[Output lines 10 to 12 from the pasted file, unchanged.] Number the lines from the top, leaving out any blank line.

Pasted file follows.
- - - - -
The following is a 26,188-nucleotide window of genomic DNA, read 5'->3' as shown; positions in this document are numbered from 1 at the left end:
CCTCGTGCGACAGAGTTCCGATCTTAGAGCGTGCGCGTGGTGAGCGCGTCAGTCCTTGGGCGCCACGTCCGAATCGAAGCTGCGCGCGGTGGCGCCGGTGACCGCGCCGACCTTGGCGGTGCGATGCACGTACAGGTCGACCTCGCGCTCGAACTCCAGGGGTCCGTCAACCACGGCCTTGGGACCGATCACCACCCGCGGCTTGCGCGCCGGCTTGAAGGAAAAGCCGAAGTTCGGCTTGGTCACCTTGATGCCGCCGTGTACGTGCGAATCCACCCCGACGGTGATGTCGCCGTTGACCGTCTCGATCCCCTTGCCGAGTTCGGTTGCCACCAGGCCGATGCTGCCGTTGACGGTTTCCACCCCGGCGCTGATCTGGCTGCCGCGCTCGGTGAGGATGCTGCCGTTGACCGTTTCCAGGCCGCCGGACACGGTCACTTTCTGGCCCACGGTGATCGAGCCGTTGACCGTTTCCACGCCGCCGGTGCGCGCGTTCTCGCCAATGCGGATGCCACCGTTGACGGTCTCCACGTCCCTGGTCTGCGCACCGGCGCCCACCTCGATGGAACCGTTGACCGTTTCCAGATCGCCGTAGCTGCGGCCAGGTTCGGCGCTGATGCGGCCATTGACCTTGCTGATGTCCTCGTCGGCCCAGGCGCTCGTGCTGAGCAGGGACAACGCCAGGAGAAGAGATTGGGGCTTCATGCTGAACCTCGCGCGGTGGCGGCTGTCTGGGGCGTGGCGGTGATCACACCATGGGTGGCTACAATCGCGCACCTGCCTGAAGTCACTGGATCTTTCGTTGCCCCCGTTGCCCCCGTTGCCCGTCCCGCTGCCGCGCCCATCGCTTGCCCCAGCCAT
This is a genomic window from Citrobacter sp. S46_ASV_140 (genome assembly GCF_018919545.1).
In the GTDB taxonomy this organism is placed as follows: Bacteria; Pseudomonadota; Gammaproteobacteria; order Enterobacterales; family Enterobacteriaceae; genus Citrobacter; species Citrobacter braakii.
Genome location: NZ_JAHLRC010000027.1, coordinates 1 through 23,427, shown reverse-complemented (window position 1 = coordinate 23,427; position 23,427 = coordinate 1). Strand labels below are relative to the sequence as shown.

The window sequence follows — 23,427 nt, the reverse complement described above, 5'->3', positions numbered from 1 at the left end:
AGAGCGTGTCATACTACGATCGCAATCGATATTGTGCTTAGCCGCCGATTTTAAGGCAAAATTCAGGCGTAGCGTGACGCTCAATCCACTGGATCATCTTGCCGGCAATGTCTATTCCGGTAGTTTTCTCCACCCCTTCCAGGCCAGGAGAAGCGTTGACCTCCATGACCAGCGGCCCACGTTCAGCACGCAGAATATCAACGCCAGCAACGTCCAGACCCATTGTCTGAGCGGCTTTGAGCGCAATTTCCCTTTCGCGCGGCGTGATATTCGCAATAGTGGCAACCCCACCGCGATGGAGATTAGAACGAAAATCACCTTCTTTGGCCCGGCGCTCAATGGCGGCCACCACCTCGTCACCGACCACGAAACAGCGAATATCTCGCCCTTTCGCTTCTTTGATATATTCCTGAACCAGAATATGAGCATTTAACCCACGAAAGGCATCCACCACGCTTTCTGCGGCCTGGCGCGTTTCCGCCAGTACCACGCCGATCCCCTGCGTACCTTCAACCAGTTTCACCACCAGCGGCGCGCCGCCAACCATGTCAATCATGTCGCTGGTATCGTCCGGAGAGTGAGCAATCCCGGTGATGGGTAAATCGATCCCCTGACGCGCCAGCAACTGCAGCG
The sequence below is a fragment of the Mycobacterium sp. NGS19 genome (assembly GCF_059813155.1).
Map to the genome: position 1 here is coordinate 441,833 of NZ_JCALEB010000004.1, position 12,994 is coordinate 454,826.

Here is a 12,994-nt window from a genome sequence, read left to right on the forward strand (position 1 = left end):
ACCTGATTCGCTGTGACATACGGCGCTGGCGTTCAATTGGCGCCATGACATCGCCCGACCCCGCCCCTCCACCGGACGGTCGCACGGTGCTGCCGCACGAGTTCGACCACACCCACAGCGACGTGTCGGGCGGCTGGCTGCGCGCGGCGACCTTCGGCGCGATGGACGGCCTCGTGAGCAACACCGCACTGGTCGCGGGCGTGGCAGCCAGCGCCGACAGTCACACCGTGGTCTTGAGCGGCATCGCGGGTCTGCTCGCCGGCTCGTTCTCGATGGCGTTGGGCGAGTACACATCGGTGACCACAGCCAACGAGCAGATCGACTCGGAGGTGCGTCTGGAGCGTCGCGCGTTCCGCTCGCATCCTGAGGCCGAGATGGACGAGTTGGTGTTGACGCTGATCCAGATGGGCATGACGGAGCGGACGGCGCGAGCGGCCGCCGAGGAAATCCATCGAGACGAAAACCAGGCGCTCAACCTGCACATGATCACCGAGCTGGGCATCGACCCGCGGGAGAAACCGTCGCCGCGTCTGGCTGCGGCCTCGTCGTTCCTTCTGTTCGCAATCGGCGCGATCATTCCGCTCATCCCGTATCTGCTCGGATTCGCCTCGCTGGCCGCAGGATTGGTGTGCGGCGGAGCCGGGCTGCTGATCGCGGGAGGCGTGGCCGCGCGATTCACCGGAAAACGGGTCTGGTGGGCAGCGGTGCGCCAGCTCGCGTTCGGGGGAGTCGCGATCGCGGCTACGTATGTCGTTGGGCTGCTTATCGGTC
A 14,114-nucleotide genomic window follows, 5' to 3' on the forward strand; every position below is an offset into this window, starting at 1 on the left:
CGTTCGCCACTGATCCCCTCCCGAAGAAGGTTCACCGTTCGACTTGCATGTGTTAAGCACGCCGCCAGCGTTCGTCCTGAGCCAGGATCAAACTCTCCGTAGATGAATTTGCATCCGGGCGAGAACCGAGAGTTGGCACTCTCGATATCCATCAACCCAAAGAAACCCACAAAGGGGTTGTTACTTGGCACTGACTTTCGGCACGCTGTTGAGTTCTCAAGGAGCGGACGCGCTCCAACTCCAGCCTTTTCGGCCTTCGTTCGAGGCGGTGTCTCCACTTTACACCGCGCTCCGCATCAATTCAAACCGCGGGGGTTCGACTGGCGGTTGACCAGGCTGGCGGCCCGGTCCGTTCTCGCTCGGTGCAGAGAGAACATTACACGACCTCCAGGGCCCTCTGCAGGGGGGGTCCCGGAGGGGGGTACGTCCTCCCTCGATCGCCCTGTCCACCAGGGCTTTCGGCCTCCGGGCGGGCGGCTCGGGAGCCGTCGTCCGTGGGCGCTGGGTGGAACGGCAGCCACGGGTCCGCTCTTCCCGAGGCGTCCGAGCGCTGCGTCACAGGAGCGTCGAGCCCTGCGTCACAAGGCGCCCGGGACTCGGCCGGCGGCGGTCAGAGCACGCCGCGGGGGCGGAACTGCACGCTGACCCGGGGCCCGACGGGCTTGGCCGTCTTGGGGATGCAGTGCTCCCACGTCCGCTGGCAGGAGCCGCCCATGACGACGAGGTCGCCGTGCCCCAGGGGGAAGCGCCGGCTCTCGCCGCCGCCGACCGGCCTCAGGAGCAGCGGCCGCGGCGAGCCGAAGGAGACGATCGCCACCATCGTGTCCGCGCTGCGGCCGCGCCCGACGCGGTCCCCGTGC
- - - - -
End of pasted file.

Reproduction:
Here is a 12,994-nt window from a genome sequence, read left to right on the forward strand (position 1 = left end):
ACCTGATTCGCTGTGACATACGGCGCTGGCGTTCAATTGGCGCCATGACATCGCCCGACCCCGCCCCTCCACCGGACGGTCGCACGGTGCTGCCGCACGAGTTCGACCACACCCACAGCGACGTGTCGGGCGGCTGGCTGCGCGCGGCGACCTTCGGCGCGATGGACGGCCTCGTGAGCAACACCGCACTGGTCGCGGGCGTGGCAGCCAGCGCCGACAGTCACACCGTGGTCTTGAGCGGCATCGCGGGTCTGCTCGCCGGCTCGTTCTCGATGGCGTTGGGCGAGTACACATCGGTGACCACAGCCAACGAGCAGATCGACTCGGAGGTGCGTCTGGAGCGTCGCGCGTTCCGCTCGCATCCTGAGGCCGAGATGGACGAGTTGGTGTTGACGCTGATCCAGATGGGCATGACGGAGCGGACGGCGCGAGCGGCCGCCGAGGAAATCCATCGAGACGAAAACCAGGCGCTCAACCTGCACATGATCACCGAGCTGGGCATCGACCCGCGGGAGAAACCGTCGCCGCGTCTGGCTGCGGCCTCGTCGTTCCTTCTGTTCGCAATCGGCGCGATCATTCCGCTCATCCCGTATCTGCTCGGATTCGCCTCGCTGGCCGCAGGATTGGTGTGCGGCGGAGCCGGGCTGCTGATCGCGGGAGGCGTGGCCGCGCGATTCACCGGAAAACGGGTCTGGTGGGCAGCGGTGCGCCAGCTCGCGTTCGGGGGAGTCGCGATCGCGGCTACGTATGTCGTTGGGCTGCTTATCGGTC
A 14,114-nucleotide genomic window follows, 5' to 3' on the forward strand; every position below is an offset into this window, starting at 1 on the left: